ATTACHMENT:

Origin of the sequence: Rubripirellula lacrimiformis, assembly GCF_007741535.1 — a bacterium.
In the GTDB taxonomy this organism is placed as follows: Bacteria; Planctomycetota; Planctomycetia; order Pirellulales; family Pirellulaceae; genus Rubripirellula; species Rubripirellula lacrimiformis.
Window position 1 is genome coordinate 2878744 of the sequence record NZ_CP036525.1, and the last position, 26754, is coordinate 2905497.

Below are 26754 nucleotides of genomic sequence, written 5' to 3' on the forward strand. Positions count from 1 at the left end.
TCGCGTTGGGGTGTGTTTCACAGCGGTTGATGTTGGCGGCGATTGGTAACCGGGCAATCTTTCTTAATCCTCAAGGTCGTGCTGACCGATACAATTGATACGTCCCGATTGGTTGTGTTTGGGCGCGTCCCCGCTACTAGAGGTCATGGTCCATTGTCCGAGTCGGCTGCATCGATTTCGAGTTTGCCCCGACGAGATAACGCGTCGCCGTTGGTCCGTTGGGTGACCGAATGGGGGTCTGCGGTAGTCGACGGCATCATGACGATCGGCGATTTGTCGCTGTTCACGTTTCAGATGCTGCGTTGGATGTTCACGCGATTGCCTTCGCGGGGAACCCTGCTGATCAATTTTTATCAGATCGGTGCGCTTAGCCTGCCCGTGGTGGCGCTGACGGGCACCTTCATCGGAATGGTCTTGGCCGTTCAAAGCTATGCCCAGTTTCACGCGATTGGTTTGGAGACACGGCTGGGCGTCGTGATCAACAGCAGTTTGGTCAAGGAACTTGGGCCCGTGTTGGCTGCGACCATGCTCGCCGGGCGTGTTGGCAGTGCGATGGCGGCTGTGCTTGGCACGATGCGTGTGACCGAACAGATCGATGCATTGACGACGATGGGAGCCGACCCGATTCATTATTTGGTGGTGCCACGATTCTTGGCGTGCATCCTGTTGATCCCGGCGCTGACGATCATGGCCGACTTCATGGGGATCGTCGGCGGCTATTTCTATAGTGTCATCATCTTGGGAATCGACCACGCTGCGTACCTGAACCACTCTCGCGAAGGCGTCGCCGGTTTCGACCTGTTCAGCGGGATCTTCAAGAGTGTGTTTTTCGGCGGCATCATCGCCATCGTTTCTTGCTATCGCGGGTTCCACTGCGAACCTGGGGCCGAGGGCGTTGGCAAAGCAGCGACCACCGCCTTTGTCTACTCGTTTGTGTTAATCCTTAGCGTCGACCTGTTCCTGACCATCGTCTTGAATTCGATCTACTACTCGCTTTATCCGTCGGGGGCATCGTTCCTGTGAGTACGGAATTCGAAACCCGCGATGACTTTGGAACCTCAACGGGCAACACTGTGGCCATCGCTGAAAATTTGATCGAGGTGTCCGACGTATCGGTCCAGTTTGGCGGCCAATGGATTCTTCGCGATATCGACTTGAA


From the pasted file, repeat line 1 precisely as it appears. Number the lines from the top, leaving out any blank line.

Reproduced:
Origin of the sequence: Rubripirellula lacrimiformis, assembly GCF_007741535.1 — a bacterium.